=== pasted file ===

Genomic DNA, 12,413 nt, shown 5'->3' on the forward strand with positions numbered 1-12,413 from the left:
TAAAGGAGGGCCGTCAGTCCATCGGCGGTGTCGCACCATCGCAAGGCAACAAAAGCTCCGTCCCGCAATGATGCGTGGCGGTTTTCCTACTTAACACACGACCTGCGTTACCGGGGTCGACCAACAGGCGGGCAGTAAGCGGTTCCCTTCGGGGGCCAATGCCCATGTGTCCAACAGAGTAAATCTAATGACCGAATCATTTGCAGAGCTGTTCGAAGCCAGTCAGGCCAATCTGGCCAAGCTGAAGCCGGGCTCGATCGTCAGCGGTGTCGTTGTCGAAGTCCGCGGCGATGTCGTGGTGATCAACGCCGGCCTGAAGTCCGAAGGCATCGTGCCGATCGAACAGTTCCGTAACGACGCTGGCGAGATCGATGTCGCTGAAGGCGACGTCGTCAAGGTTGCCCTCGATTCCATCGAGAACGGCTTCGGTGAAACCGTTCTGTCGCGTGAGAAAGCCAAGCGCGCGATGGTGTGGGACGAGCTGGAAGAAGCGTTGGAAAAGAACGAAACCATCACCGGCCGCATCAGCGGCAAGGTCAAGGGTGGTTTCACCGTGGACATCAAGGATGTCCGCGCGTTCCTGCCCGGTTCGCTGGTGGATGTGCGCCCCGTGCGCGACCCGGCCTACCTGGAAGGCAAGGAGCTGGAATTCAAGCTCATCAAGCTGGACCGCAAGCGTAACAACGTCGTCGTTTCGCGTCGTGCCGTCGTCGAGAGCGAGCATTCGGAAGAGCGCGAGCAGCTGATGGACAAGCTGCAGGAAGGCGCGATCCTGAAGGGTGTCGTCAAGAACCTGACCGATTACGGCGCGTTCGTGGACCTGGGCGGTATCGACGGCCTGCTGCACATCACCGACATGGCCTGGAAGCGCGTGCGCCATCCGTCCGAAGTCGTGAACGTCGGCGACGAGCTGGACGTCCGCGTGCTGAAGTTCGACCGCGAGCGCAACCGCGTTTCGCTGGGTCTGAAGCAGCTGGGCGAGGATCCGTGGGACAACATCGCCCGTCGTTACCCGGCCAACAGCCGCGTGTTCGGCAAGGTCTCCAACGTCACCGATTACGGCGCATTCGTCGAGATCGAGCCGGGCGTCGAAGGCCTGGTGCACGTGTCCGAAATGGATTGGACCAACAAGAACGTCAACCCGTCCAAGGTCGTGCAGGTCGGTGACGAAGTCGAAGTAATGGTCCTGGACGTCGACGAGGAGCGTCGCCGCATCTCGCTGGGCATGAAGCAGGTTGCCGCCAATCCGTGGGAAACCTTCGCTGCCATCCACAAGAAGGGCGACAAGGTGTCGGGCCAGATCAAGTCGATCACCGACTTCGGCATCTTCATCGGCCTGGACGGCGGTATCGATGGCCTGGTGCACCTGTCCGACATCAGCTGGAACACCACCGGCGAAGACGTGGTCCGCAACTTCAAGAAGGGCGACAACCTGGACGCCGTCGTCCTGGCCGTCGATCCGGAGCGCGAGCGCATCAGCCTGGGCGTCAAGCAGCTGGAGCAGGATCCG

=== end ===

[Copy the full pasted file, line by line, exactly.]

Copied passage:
Genomic DNA, 12,413 nt, shown 5'->3' on the forward strand with positions numbered 1-12,413 from the left:
TAAAGGAGGGCCGTCAGTCCATCGGCGGTGTCGCACCATCGCAAGGCAACAAAAGCTCCGTCCCGCAATGATGCGTGGCGGTTTTCCTACTTAACACACGACCTGCGTTACCGGGGTCGACCAACAGGCGGGCAGTAAGCGGTTCCCTTCGGGGGCCAATGCCCATGTGTCCAACAGAGTAAATCTAATGACCGAATCATTTGCAGAGCTGTTCGAAGCCAGTCAGGCCAATCTGGCCAAGCTGAAGCCGGGCTCGATCGTCAGCGGTGTCGTTGTCGAAGTCCGCGGCGATGTCGTGGTGATCAACGCCGGCCTGAAGTCCGAAGGCATCGTGCCGATCGAACAGTTCCGTAACGACGCTGGCGAGATCGATGTCGCTGAAGGCGACGTCGTCAAGGTTGCCCTCGATTCCATCGAGAACGGCTTCGGTGAAACCGTTCTGTCGCGTGAGAAAGCCAAGCGCGCGATGGTGTGGGACGAGCTGGAAGAAGCGTTGGAAAAGAACGAAACCATCACCGGCCGCATCAGCGGCAAGGTCAAGGGTGGTTTCACCGTGGACATCAAGGATGTCCGCGCGTTCCTGCCCGGTTCGCTGGTGGATGTGCGCCCCGTGCGCGACCCGGCCTACCTGGAAGGCAAGGAGCTGGAATTCAAGCTCATCAAGCTGGACCGCAAGCGTAACAACGTCGTCGTTTCGCGTCGTGCCGTCGTCGAGAGCGAGCATTCGGAAGAGCGCGAGCAGCTGATGGACAAGCTGCAGGAAGGCGCGATCCTGAAGGGTGTCGTCAAGAACCTGACCGATTACGGCGCGTTCGTGGACCTGGGCGGTATCGACGGCCTGCTGCACATCACCGACATGGCCTGGAAGCGCGTGCGCCATCCGTCCGAAGTCGTGAACGTCGGCGACGAGCTGGACGTCCGCGTGCTGAAGTTCGACCGCGAGCGCAACCGCGTTTCGCTGGGTCTGAAGCAGCTGGGCGAGGATCCGTGGGACAACATCGCCCGTCGTTACCCGGCCAACAGCCGCGTGTTCGGCAAGGTCTCCAACGTCACCGATTACGGCGCATTCGTCGAGATCGAGCCGGGCGTCGAAGGCCTGGTGCACGTGTCCGAAATGGATTGGACCAACAAGAACGTCAACCCGTCCAAGGTCGTGCAGGTCGGTGACGAAGTCGAAGTAATGGTCCTGGACGTCGACGAGGAGCGTCGCCGCATCTCGCTGGGCATGAAGCAGGTTGCCGCCAATCCGTGGGAAACCTTCGCTGCCATCCACAAGAAGGGCGACAAGGTGTCGGGCCAGATCAAGTCGATCACCGACTTCGGCATCTTCATCGGCCTGGACGGCGGTATCGATGGCCTGGTGCACCTGTCCGACATCAGCTGGAACACCACCGGCGAAGACGTGGTCCGCAACTTCAAGAAGGGCGACAACCTGGACGCCGTCGTCCTGGCCGTCGATCCGGAGCGCGAGCGCATCAGCCTGGGCGTCAAGCAGCTGGAGCAGGATCCG